Article published in:Historical Representation
[Journal of Narrative and Life History 4:4] 1994
► pp. 353–365
Case Studies of Exceptional People: What Can They Teach Us?
Abstract This article describes the use of the case study method for the investigation of exceptional moral commitment. William Damon and I used the case study method in this research because we were interested in sustained, long-term moral commitment and in the transformation of moral goals over time within the context of life histories, social relationships, and other influences. The study yielded in-depth life history interviews with 23 people who were selected for having worked for many years to address such issues as civil rights, poverty, and peace. Case material was used to illustrate and flesh out a theoretical account of a developmental process called the transformation of goals through social influence. The use of 23 diverse cases also allowed us to identify common characteristics that cut across the interviews. The three main themes that emerged from the case material were certainty, positivity, and unity of self and moral goals. (Psychology; Human Development; Case Study)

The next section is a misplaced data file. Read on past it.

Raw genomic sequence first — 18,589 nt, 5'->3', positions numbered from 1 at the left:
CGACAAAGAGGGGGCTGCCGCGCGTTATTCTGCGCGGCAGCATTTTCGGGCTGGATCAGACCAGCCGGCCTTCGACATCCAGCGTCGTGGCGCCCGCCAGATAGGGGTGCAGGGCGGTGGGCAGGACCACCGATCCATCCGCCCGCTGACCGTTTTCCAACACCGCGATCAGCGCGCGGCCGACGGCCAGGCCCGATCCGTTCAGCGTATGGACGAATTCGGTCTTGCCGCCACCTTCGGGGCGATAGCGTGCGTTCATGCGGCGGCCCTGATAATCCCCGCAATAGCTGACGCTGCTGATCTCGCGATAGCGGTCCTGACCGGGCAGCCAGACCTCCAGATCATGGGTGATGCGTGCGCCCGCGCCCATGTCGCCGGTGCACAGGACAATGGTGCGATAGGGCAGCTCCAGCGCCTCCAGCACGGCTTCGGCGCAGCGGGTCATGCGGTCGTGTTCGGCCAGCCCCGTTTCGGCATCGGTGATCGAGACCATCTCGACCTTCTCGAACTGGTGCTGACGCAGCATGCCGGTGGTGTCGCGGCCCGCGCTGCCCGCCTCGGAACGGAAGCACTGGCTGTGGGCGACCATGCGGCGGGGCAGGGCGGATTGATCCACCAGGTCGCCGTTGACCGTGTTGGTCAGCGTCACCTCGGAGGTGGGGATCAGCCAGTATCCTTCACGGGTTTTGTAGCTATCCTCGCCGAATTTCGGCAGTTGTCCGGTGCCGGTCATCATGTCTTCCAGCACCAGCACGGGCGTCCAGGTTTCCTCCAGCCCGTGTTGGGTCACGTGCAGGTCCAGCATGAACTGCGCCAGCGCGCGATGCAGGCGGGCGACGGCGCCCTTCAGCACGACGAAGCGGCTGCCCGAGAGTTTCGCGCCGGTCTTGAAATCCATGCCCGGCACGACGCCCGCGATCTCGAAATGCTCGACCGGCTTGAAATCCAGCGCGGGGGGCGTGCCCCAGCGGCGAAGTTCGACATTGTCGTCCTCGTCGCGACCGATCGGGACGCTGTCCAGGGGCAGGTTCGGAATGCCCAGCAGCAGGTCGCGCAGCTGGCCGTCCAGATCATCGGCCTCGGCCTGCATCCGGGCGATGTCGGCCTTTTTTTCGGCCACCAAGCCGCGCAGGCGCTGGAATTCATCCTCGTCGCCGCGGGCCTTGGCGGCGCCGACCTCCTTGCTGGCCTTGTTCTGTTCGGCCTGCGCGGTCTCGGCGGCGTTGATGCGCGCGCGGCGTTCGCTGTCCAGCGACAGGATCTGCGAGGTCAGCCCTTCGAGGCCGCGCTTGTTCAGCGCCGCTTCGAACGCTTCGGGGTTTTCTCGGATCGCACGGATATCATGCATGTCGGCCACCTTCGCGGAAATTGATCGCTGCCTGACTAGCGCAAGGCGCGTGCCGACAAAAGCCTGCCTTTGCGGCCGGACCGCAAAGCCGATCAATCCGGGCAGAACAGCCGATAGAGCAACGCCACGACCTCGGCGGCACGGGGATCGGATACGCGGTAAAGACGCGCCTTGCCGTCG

Published online: 04 August 2015
Cited by 2 other publications
Keefer, Matthew Wilks
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Colby, A., & Damon, W.
DeWaele, J. P., & Harre, R.